A close friend leaned in, trying to get to the root of it all. “So,” he said, followed by a long pause. “What’s changed as a result of this trip?”
He wasn’t the first person to ask.
For weeks I had stumbled for an answer, trying to absorb what we’ve experienced and what it means. I mumbled something and changed the subject. But now an answer that feels true is coming into focus.
What’s changed? Nothing. And everything.
On the night we arrived home, truly home, in our house, we entered in darkness, after the neighborhood was asleep. Nearly ten months earlier we had left in darkness, before dawn, and the symmetry struck me.
When we walked in, everything was as we left it. A few dishes drying next to the sink. The soft hum of the dryer running downstairs. The nightlight on in the hallway. It was an odd feeling, as though we’d been away for the day, and were returning home late.
In the days and weeks that followed we quickly stepped back into our old lives, answering polite questions, eager not to draw attention to ourselves. Some people were genuinely curious about what we had done, but most avoided the subject.
We set about the business of reconstructing our lives at home.
We registered the kids for public school in the fall; our one year experiment with roadschooling was over. Caroline rejoined the swim team and signed up to play field hockey. Conor booked a week at his favorite adventure camp and reunited with his friend Dana to work on movies. I found some clients and rustled up work.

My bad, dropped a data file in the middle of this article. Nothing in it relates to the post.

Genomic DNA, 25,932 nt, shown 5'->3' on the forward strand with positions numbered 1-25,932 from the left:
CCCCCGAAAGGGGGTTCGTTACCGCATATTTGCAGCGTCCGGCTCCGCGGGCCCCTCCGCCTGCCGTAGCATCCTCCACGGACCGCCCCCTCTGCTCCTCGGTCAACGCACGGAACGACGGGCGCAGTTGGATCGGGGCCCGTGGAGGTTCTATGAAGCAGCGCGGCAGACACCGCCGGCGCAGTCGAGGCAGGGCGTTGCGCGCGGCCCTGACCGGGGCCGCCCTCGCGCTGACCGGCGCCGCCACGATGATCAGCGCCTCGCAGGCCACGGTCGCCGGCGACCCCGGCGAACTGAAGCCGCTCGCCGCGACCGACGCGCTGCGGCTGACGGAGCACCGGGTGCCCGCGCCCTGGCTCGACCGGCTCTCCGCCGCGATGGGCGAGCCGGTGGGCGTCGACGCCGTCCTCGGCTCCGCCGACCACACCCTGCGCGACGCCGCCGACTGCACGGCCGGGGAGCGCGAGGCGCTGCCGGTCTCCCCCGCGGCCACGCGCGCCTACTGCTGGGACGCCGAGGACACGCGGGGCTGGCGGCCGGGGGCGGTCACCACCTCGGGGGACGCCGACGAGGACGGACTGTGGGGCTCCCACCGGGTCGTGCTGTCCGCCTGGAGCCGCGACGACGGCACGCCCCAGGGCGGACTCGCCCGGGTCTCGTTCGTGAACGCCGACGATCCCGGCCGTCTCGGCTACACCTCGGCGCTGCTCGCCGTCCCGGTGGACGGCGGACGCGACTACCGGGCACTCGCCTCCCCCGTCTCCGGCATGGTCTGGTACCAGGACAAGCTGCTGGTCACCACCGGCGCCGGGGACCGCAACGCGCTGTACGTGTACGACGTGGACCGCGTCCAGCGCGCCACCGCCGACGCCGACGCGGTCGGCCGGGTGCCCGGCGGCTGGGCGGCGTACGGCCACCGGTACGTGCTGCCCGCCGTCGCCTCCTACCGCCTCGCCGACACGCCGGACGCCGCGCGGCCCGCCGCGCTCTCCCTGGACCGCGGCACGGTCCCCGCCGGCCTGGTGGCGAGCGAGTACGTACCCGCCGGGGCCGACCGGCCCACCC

And Dani, like always, handled the hard stuff: helping the kids finish their school work for the year and making it all work for the rest of us.
Soon it was clear the America we returned to was not the America we had left. Boom times were over, the economy was in a shambles, and everyone and everything felt uncertain.
Still, among our friends, there was a deep faith that things would get better. Eventually.
We returned more thankful. More tolerant and respectful of differences. More aware of the things that bring people together and drive them apart. More appreciative of other cultures and other ways to live your life.
And, perhaps most important, eager to return into The Wide Wide World.
Some days, when life feels hard or overwhelming, I think back on a conversation I had with Phannak, owner of the Fancy Guest House in Phnom Penh, Cambodia.
Phannak had survived Pol Pot’s horrific reign of terror and seen the worst human beings can do to each other. Still, he was optimistic about the future. His words echo in my ears:
I used to be afraid, but I am afraid no more. I have faced my fear. I know I will take care of my family because I will work harder than any man.”
As Dani had predicted, within days after we arrived home we were running in a thousand different directions.
We no longer ate every meal together, slept in the same room, shared every detail of every day. But the connection we forged remains, and I believe it will be many years before we truly understand the full impact of what we have done.
One night, a few weeks after we had been home, the four of us found ourselves in Caroline’s room, gathered round her bed, gossiping about the news of the day.
We were dishing fast and furious, swapping stories, jokes, the latest outrages and rumors.
“Look at us,” I said. “All crowded around Caroline’s bed, crammed in this one room. Just like when we were on the trip.”
We laughed and kept talking.
Soon it was 11 pm, and Dani, never a late night girl, was ready for bed. As she stood to leave the room, Conor protested.
“Mom,” he said gently, taking Dani’s hand. “Please don’t go. We’re not done yet.”